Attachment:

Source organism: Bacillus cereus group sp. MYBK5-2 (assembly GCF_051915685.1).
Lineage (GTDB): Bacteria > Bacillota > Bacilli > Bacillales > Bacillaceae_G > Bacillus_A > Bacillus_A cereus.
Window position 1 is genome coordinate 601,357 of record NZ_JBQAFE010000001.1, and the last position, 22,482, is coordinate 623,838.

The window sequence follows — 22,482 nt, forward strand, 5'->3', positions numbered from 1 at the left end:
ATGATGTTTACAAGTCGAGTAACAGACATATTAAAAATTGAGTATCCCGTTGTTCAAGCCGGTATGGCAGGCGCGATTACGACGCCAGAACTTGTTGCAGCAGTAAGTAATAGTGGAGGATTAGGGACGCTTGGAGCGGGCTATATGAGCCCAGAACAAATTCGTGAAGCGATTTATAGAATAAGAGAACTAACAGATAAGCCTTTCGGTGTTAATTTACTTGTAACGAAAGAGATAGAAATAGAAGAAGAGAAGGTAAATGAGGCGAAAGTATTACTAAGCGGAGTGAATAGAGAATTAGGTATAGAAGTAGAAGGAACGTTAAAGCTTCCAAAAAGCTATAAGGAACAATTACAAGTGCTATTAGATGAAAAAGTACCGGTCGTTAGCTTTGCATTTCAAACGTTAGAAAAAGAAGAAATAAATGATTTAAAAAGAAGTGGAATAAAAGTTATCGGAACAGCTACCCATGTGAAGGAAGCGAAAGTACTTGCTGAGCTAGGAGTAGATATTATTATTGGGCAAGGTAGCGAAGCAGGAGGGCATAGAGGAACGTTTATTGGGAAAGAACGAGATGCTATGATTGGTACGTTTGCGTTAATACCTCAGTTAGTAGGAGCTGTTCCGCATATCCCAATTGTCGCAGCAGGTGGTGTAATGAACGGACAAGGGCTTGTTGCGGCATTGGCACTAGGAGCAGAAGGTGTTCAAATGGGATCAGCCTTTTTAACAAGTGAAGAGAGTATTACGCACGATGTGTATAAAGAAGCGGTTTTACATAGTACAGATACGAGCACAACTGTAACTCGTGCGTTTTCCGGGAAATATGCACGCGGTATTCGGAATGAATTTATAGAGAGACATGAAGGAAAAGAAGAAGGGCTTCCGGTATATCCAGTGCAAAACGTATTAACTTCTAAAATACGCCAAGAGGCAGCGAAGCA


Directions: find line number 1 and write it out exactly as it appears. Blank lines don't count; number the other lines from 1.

Source organism: Bacillus cereus group sp. MYBK5-2 (assembly GCF_051915685.1).